You have 0 items in your basket.
Donation Funnel

Ten years of student power raise nearly £3 million – Charity Week

Ten years of student power raise nearly £3 million – Charity Week

And the total raised by Charity Week 2013 is…

The Waterlily Banqueting Suite held its collective breath, as hundreds of school, college and university students from around the UK waited to hear the all-important announcement: had they beaten last year’s fundraising record?


The cheers, whistles and takbeers – the traditional Islamic celebration of victory, glorifying God – erupted. Last year, just over £450,000 had been raised, and many were hoping to reach the half a million mark in 2013, the tenth year of the annual student fundraising event – so their jubilation at having so far surpassed that target couldn’t be contained.


 The stunning venue for Charity Week’s tenth finale dinner

The brainchild of a group of London university students, Charity Week was conceived as a way to bring Muslim students together for a good cause – and fundraising for children and orphans was the perfect way, with Islamic Relief as their implementing charity of choice.

After a trial run in 2003, Charity Week was officially launched the following year, with just 20 London-based university Islamic societies raising £30,000. Now, from small beginnings, ten short years have seen staggering growth: a national board of 19 members oversees the activities of more than 100 institutions around the UK, and the total raised has risen exponentially, reaching almost £3 million over the past decade.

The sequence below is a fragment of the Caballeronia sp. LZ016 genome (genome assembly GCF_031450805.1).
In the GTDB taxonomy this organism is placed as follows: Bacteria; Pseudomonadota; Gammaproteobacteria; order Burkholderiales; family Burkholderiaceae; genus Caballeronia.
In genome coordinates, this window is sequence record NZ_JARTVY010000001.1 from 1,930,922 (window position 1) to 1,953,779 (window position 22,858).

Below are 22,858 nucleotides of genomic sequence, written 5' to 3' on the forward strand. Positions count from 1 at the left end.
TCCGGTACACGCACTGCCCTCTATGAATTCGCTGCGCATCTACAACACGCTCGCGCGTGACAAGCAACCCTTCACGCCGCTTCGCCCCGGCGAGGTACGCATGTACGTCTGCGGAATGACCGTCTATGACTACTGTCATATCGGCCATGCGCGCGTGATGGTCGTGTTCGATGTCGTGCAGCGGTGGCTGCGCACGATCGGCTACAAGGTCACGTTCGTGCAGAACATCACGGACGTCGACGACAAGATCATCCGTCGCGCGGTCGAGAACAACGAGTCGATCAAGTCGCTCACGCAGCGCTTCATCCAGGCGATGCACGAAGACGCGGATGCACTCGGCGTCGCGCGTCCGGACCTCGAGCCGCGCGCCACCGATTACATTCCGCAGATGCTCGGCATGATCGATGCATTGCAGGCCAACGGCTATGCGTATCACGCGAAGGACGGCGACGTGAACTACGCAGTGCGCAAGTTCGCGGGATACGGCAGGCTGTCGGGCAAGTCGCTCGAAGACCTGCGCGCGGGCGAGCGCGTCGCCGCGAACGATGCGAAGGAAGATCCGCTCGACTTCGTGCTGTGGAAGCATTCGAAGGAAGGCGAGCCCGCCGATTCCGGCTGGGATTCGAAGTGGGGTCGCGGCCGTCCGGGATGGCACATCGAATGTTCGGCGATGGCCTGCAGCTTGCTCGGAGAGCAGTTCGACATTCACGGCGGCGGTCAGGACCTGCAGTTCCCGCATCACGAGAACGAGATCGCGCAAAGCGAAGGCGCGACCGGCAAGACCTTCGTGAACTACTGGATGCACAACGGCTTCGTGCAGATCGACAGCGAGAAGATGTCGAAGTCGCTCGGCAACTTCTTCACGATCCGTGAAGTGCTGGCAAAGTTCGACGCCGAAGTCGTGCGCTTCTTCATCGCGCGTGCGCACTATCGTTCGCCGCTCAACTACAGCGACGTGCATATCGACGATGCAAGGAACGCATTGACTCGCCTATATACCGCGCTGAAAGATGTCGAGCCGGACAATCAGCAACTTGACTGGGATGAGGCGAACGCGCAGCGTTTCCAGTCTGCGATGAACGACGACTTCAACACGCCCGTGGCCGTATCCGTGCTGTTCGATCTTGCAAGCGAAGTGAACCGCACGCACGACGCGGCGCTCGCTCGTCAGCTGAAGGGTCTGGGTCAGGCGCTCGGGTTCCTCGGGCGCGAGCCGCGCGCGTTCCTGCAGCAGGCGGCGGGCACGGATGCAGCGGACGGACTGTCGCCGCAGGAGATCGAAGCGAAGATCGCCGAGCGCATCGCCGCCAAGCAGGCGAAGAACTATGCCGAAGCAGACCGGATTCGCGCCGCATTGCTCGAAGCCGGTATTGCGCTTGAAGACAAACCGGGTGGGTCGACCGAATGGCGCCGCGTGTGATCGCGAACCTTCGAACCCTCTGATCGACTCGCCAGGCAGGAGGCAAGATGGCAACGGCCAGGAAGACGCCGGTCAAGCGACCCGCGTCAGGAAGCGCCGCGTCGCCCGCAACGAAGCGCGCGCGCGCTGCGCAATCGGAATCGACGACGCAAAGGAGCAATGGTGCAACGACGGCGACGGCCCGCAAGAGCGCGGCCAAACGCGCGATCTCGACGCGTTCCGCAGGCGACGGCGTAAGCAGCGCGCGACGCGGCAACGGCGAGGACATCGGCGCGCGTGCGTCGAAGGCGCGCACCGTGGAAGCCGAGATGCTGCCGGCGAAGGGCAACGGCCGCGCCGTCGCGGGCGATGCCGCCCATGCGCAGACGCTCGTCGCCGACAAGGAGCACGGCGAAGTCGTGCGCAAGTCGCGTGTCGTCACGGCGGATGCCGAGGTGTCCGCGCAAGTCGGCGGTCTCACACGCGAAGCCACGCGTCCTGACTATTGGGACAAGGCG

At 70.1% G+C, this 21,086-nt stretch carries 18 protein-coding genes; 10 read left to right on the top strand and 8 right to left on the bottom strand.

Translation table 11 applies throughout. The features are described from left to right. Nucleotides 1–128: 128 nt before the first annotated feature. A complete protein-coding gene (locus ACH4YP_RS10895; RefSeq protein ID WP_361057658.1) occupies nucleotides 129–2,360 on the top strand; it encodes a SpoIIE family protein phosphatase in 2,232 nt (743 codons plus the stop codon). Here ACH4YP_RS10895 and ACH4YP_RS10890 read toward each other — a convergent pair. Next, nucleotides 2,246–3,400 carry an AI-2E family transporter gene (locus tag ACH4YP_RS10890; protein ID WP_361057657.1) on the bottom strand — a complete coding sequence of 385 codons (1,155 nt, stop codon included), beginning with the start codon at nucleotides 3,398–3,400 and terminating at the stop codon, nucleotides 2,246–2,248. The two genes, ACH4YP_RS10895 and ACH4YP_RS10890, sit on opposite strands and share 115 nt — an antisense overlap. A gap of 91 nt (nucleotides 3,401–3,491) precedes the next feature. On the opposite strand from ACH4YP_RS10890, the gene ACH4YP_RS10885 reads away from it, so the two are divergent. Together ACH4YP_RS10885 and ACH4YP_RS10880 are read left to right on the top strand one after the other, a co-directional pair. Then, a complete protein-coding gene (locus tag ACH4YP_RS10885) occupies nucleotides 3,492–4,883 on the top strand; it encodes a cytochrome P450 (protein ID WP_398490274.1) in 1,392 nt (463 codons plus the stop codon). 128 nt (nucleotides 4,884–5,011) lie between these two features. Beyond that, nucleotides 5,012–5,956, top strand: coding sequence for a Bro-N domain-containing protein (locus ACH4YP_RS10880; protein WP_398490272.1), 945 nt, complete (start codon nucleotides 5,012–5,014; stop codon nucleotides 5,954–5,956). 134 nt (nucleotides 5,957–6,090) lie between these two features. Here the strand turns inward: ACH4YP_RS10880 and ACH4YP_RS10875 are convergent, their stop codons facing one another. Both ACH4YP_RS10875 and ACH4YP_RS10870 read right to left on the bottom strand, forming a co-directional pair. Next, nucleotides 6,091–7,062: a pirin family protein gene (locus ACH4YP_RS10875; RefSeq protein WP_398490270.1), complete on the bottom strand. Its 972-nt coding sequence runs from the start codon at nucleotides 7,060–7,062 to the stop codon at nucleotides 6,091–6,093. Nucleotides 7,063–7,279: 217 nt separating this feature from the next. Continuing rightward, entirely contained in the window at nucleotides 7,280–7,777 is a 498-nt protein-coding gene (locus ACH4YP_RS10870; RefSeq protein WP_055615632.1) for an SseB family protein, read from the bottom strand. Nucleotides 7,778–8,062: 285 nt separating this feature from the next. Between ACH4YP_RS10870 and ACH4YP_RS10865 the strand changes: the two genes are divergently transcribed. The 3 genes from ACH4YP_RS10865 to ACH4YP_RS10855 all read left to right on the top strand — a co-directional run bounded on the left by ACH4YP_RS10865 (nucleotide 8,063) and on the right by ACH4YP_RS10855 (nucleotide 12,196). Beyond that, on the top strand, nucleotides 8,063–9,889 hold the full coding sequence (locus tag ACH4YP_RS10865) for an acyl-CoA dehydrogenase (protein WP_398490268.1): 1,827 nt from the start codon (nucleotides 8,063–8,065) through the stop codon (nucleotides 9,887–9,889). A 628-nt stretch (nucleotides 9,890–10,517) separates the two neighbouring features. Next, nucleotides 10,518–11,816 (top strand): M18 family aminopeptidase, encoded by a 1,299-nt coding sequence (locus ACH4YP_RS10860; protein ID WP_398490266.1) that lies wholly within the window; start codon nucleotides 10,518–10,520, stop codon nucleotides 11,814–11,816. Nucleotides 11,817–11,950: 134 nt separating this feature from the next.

From a handful of undergraduates shaking buckets at tube stations, Charity Week now sees thousands of students holding national baking competitions, trekking mountains and even skydiving to raise those crucial pennies. It’s even gone international – for the first time this year, Canadian students joined in, contributing a respectable £11,959.65 to the total.

Those hard-raised thousands have funded a number of Islamic Relief’s child- and orphan-centred projects over the years, from rebuilding flood-damaged schools in Pakistan to treating malnourished children in Somalia, sponsoring orphans in Gaza and many more.


Islamic Relief’s Zaid al-Rawni addresses the audience

But as the figures rise, the celebrations grow and the fundraising ideas become ever more innovative, Charity Week keeps itself grounded with humble reminders of their simple aim. As Islamic Relief’s Zaid al-Rawni put it to the audience, “Islam is a collection of people united to stand with the poor and do good,” while spiritual speakers included Mufti Muhammad ibn Adam al-Kawthari, who reminded the crowd “charity isn’t just giving money for people internationally – be charitable at home too, with your parents, your brothers and your sisters.”

With all this in mind, the Charity Week 2013 team left the celebrations well-fed, proud and elated – yet also determined, and with renewed intentions: to make this annual project a means to help as many people in need as possible, for years to come.

Charity Week is taking votes until 14th December from students on which Islamic Relief projects to support with this year’s funds – if your institution was involved, visit the website to have your say!

The Umar al-Farooq School in Mandera, Kenya – the very first project supported by Charity Week

[jwplayer mediaid=”3478″]

Quick donate